April. Sunday morning in Brussels. We’ve been promoting the latest issue of the magazine at our own stand for four days now. The purpose of ArtBrussels is, however, not only to gain profit, but also to network, make conversation, survey the local art scene and find inspiration.

The day before we are scheduled to leave Brussels, we come across Marcin Dudek – a Brussels-based artist represented by the Harlan Levey gallery. In case you haven’t yet had the chance to check out the most recent issue of our magazine, let me tell you that Marcin designed the special insert. It features a selection of his artworks embodying issues that have always weighed heavily on the mind of someone who used to be a fan of the Cracovia football club, such as private stories, experiences of football fans, as well as the relation between the individual and the masses.

Since we are both in Brussels, we decide to hang out in Marcin’s studio on Sunday morning to view some of his works in person instead of only discussing them.

Marcin’s studio is located on the second floor of an impressive tenement house in the city center. The building accommodating only artists’ studios is situated on the other side of the street from the closed neo-Romanesque chapel.

While Marcin makes drip coffee, I take a chance to view some of his works live for the very first time. The relief paintings, which will be displayed at his two solo shows scheduled in the autumn in London and Brussel’s galleries, hang on the walls.

They look incredible. I struggle to find words that would accurately describe them. You need to see those “paintings”, “reliefs”, “collages” with your own eyes in order to discern and appreciate their inherent nuance, which determines reception. What you will notice is the uniqueness of every single component, the painstaking attention to detail, e.g. the way he cuts the tape, which is the basic element of his works, the tapes’ various shades, their width, amount, size, their layers and incidence. Let us not forget the viewer, whose vantage point is crucial for the works’ resonance and character.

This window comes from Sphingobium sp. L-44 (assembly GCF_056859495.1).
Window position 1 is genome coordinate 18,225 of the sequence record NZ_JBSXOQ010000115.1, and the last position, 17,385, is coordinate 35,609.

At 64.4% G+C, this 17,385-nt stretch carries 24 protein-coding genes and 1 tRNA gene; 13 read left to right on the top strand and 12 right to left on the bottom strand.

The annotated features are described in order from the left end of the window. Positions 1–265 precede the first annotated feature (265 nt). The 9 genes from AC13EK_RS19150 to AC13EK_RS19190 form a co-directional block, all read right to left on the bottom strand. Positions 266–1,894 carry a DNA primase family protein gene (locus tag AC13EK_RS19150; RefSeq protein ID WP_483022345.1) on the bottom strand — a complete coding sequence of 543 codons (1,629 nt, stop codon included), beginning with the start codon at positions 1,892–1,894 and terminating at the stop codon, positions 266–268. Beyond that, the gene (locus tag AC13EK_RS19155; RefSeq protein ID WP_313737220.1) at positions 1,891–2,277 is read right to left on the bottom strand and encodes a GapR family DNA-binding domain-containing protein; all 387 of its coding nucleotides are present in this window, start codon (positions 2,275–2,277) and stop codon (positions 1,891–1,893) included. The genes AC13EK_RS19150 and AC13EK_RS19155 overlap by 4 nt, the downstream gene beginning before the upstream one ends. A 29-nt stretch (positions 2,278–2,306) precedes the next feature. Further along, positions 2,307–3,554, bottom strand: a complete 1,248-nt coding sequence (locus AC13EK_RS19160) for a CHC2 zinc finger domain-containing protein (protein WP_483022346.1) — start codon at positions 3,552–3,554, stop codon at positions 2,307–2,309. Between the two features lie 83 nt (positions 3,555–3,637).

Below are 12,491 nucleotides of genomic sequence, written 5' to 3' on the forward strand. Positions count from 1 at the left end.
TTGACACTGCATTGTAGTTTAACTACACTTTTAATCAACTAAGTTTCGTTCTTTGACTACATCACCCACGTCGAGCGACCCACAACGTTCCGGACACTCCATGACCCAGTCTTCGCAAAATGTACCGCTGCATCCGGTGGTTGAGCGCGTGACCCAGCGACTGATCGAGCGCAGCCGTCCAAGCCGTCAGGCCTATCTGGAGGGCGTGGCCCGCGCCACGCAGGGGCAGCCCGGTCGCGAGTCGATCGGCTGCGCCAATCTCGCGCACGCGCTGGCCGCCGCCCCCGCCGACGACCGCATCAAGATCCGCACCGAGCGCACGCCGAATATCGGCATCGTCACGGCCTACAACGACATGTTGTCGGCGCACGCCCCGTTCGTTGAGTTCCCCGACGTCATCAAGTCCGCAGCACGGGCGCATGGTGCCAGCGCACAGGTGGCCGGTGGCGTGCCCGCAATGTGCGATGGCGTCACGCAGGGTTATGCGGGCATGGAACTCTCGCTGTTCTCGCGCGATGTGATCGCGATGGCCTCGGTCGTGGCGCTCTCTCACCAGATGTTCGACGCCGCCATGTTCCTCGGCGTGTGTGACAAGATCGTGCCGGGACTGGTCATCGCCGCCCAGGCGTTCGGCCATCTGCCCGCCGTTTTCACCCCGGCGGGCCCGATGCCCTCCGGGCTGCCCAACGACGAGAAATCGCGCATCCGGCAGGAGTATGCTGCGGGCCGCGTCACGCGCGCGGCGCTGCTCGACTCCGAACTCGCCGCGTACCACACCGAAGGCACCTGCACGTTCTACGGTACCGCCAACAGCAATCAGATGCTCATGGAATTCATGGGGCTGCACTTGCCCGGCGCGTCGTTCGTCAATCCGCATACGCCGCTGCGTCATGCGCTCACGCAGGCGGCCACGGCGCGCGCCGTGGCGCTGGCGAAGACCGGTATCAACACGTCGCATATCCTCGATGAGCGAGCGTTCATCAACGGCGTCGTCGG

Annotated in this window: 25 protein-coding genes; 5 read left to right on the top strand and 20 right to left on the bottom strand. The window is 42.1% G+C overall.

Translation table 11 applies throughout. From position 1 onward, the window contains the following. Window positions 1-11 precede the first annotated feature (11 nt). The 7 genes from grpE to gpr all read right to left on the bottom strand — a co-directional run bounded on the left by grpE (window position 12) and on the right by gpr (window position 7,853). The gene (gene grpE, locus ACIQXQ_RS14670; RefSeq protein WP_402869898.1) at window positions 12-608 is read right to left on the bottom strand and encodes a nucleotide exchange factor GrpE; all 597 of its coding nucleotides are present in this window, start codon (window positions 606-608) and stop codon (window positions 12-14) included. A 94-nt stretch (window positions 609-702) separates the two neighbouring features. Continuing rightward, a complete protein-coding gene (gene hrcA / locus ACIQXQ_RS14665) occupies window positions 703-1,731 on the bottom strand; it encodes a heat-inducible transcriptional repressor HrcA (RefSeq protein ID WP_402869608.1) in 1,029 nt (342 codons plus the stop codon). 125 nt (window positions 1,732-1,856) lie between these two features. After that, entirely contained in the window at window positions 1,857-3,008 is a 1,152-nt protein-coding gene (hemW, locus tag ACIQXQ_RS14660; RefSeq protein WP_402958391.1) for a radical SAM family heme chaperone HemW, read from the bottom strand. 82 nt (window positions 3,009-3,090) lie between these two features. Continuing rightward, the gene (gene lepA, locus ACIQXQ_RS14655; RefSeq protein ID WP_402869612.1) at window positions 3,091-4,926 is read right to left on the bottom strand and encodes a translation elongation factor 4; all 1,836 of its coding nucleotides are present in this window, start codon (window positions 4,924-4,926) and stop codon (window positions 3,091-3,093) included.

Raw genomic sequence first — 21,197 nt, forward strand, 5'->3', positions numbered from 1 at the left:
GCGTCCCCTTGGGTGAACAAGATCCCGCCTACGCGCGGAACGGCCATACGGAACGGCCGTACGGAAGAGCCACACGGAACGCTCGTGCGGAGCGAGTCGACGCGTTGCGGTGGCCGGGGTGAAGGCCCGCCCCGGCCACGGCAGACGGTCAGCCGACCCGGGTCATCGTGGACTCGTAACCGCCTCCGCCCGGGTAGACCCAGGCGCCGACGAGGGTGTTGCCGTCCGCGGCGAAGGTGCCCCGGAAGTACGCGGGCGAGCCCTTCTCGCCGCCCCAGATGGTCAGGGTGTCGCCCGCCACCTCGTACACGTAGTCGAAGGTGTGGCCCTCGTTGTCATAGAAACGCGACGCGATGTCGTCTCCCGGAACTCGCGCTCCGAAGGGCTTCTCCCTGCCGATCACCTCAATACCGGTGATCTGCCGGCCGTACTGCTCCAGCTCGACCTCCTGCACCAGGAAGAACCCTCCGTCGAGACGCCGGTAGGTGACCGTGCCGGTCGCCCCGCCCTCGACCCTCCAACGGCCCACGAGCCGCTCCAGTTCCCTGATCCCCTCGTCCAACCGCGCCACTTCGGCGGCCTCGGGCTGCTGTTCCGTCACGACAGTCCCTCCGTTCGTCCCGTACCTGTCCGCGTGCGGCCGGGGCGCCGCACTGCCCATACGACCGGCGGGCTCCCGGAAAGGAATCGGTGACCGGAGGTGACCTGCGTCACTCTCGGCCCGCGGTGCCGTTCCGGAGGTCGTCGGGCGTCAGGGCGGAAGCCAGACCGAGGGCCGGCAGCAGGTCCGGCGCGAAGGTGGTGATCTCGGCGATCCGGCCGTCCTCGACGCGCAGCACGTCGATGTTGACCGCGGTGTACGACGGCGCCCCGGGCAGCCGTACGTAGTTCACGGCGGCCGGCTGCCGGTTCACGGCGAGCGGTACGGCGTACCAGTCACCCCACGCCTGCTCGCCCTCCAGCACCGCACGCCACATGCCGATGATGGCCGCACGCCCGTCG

Marcin explains the principles behind the composition and its parts that merge into one mass. The tiny spots represent the crowd ravaging and eroding the urban landscape to establish a new order. As a result, his works of art become an organic urban relief of sorts.

Marcin points at one of the paintings on the wall and mentions his wish to reach one million metaphorical spots, one million entities forming an uncountable set. The artist is, nevertheless, determined to carefully record and catalogue each and every spot. He counts and groups the mass…in vain? On the contrary. mass cannot be tamed, controlled and organised, can it? Mass is the meaningless conjunction, Baudrillard’s black hole. Masses bear no relation to the outside. They absorb individuals along with their emotions and needs, camouflage and protect their anonymity. In return, those individuals are electrified with the unprecedented power that keeps conducting until it reaches a critical point and thus implodes. Masses are mechanisms triggered when you least expect it. Their cumulative energy is transferred in an unpredictable and unbalanced manner.

Dudek was absorbed by those masses that affected, stirred and controlled him. No wonder he seems fascinated with the notion of one’s autonomy and its limits. He gravitates towards exploring the behavioral patterns, role and function of an individual in a supposedly organised society. For all of the abovementioned reasons, separate points in his works must be accounted for.

 

Written by Dobromila Blaszczyk

Translated by Karolina Jasińska

Edited by Maggie Kuzan